# Finding a relatively large number which forces a small remainder

I was interested in the following question, which I am not sure if it is true or not. I would appreciate any answers or references. Thank you! (Please note this is the revised version of the original question asked as pointed out by the comments of Mr/Ms The Masked Avenger)

Suppose I have real numbers $0 < \theta < \gamma < 1$. Does there exist some absolute constant $C> 0$ such that the following holds for $X$ sufficiently large?: If $X > q > X^{\gamma}$, then we can find $X^{\theta}/ \log X < k < X^{\theta}\log X$ such that $q \equiv r (\text{mod }k)$ and $0 \leq r \leq C \log X$. (or possibly the same statement where we replace $\log X$ with $X^{\epsilon}$)

• No. Let K be the product of all the candidate k in the range specified when X and theta are given. For your favorite integer A let q= AK + C + 1. Then q will be = C+1 mod k for any of your desired k. When X gets big enough, your constant C does not work. – The Masked Avenger May 8 '14 at 22:01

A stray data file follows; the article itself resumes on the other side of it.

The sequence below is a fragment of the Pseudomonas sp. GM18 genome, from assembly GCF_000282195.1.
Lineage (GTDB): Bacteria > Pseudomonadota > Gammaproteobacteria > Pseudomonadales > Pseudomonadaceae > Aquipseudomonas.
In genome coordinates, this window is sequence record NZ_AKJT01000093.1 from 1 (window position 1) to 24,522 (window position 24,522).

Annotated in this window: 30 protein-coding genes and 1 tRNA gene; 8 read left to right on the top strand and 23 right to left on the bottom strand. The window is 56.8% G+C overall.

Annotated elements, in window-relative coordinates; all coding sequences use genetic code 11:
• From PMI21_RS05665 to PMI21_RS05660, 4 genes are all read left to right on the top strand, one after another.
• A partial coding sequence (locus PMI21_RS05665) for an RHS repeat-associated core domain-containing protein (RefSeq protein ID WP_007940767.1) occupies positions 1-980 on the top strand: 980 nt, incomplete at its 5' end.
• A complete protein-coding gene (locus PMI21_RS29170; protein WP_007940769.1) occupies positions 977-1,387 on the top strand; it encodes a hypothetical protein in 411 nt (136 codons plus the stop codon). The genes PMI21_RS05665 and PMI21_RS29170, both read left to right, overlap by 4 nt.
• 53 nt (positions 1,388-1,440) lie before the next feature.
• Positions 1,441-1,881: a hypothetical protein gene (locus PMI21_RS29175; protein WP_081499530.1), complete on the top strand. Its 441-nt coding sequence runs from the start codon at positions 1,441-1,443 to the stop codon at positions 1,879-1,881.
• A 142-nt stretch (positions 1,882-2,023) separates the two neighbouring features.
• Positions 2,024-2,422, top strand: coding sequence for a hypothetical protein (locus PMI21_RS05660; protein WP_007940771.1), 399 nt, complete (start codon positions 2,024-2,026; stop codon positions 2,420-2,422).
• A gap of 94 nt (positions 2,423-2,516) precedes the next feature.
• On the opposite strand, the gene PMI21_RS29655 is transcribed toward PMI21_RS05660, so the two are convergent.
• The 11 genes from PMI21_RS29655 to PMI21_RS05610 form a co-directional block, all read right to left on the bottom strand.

• Even if you further restricted q , say q at most X, I would be surprised to find a result. I can imagine C depending on logX though. – The Masked Avenger May 8 '14 at 22:06
• Thank you for your comments. I greatly appreciate it! I think I am going to change the question accordingly. – SJY May 8 '14 at 22:08
• As you wish. I would appreciate the revised version giving a nod to the comments, so that what I said earlier is not totally out of place. – The Masked Avenger May 8 '14 at 22:12
• Hope this works! Thank you for your helpful comments! – SJY May 8 '14 at 22:18